What is it?

Discussion in 'Basses [BG]' started by Hookha, Jan 24, 2006.

  1. Hookha


    Nov 6, 2005
    what it for? (pic 1)

    what is do to the strings?(the red thing on the string)

    Attached Files:

  2. I am not sure what you are refering to on the first picture but as far as the second picture that is thread wrapped around the the strings. many string makers do that.
  3. As far as I understand, the concept of the single cutaway (pic 1) is that there is more wood on the lower string side of the instrument, so it give a better responce with the lower stings-more wood to vibrate.

    Anyone out there know for sure what it is, and if it really helps? I've seen them alot recently, especially on the low F# basses, never played one myself.

    It could also be a cosmetic thing, for looks.
  4. +1 The first picture is a Fodera Emperor II (or maybe its a Beez Elite) single cut away. Some think that the design itself adds more bottom and fullness to the sound. Many (including myself) believe the main tonal impact is simply due to the additional mass of the body (i.e., more wood).

    The second picture is a bridge from a 'headless' bass. The tuning pegs, which are usually on the 'top' of the neck attached to the headstock are now on the body side of the neck as part of the bridge. The color you are seeing on the string is a simple nylon (or some material) winding that is used by some string manufacturers to give their strings a unique look, and I guess to help the string windings from coming loose when cut... however, it's more just for looks IMO.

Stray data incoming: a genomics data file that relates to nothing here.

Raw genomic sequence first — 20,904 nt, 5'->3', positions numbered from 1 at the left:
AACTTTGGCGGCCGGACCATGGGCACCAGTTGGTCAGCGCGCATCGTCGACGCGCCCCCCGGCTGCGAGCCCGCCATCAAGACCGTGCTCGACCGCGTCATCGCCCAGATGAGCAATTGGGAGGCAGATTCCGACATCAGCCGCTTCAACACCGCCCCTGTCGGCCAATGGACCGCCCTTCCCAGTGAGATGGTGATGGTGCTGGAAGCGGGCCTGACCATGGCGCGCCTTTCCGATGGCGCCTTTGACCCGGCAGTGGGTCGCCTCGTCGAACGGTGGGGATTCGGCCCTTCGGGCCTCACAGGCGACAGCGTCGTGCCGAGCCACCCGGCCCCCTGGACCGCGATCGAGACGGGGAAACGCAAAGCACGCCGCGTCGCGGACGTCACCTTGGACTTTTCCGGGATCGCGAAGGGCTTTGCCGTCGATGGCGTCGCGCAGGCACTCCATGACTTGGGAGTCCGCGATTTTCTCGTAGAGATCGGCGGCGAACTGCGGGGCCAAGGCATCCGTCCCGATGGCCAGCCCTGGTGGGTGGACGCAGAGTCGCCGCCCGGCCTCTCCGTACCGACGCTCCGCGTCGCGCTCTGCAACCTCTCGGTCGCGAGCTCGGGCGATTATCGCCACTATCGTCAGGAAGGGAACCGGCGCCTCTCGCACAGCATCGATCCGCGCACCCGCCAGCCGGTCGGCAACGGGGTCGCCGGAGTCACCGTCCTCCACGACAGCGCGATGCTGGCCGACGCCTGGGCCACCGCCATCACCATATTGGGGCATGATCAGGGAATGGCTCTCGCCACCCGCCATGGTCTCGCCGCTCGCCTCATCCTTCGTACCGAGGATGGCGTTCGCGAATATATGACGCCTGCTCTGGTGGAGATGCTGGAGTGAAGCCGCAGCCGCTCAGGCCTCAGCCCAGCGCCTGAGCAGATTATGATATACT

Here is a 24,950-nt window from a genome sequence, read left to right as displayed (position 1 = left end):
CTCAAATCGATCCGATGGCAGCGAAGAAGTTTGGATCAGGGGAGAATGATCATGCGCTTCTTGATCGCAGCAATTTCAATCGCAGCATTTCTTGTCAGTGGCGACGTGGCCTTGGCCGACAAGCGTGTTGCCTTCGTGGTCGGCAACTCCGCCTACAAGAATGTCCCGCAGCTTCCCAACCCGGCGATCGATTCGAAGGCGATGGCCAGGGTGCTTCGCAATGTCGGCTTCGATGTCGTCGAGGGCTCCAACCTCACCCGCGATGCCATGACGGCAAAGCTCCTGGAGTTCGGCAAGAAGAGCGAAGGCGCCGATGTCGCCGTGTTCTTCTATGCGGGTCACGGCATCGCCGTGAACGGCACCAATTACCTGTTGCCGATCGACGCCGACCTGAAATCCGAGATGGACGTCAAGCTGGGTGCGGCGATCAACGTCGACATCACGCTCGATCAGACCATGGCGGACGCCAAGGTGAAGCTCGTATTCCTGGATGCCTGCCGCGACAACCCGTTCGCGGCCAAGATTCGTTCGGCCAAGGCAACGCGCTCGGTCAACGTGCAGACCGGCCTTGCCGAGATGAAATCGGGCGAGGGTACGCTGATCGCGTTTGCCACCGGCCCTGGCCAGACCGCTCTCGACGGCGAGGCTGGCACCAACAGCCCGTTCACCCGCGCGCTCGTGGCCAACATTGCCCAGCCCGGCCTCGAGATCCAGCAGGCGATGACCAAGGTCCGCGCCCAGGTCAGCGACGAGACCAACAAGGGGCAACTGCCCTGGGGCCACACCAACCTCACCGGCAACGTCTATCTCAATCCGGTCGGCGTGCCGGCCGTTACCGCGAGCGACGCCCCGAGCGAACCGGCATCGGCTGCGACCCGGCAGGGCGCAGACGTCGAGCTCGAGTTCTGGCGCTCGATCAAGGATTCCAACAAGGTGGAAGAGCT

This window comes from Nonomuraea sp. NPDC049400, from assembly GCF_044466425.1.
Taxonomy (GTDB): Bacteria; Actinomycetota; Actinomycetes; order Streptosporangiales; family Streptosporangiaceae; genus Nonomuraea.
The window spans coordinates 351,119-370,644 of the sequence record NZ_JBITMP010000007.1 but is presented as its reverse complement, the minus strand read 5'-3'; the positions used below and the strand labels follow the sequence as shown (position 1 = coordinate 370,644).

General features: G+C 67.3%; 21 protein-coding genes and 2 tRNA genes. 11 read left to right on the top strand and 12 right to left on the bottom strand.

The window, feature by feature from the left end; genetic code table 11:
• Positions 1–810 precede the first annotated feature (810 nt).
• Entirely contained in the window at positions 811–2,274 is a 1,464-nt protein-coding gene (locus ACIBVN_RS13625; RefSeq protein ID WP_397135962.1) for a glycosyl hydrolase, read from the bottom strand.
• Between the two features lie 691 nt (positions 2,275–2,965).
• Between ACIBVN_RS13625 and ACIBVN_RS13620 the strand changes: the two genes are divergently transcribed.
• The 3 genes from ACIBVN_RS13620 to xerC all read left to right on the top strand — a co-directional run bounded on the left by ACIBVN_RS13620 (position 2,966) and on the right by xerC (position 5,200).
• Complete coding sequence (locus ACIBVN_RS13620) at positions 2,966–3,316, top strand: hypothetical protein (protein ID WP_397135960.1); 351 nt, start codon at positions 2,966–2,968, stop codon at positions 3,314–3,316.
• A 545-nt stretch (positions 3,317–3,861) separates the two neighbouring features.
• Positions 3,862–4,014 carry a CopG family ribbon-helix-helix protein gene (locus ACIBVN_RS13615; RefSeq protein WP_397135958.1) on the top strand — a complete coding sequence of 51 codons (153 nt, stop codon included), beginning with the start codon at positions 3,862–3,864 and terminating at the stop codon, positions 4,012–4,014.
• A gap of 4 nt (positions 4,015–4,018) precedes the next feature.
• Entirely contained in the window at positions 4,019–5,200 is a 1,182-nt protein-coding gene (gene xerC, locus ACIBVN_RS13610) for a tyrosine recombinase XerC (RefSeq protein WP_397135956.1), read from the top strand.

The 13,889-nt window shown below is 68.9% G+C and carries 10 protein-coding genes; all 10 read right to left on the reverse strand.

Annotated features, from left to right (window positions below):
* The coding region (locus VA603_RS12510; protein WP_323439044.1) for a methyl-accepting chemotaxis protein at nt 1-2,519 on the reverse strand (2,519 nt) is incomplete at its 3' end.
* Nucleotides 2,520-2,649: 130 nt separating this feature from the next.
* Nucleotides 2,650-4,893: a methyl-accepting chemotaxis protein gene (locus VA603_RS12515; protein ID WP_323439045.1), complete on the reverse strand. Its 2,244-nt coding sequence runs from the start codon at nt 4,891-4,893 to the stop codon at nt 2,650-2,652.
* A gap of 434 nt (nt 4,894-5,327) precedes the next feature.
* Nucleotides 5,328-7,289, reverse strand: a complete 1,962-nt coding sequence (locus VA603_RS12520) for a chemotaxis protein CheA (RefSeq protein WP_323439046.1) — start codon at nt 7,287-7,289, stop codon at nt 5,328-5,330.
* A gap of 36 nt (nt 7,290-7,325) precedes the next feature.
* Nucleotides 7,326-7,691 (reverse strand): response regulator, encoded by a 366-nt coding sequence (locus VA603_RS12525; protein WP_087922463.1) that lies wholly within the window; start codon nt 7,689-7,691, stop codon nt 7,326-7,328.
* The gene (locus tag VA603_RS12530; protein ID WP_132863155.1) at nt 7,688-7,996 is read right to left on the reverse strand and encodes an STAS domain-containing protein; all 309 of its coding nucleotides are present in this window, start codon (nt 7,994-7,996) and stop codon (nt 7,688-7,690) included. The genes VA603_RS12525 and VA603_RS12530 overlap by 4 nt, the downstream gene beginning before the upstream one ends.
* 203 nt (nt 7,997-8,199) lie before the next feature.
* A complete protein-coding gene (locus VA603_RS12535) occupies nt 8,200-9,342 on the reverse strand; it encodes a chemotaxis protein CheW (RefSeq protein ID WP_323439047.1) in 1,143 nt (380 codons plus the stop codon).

5. James Hart

    James Hart

    Feb 1, 2002
    Endorsing Artist: see profile
    well, #1 is just the shape... I've gathered the theory that being it is a "Single Cut" body style it has better neck to body stablility and then by extending the upper 'lobe' into a little bit of a horn makes for better balance when worn.

    It's an aquired taste, personally I disliked them at first, but have grown to really dig the look of a lot of them.

    #2 is 'silk' or 'thread'. It's not needed but most bass strings have it on the ends. I assume it may have been to protect the metal on metal of the tuners and bridge. It may have been just to neaten up the strings.... I think it can be a good marketing thing though. I know I played a bass in 1991-92 that had purple wraps that I LOVED! It took a while but I found out they were strings from Ken Smith and used them for a long while til the only store I knew that could get them shut down (pre internet string ordering).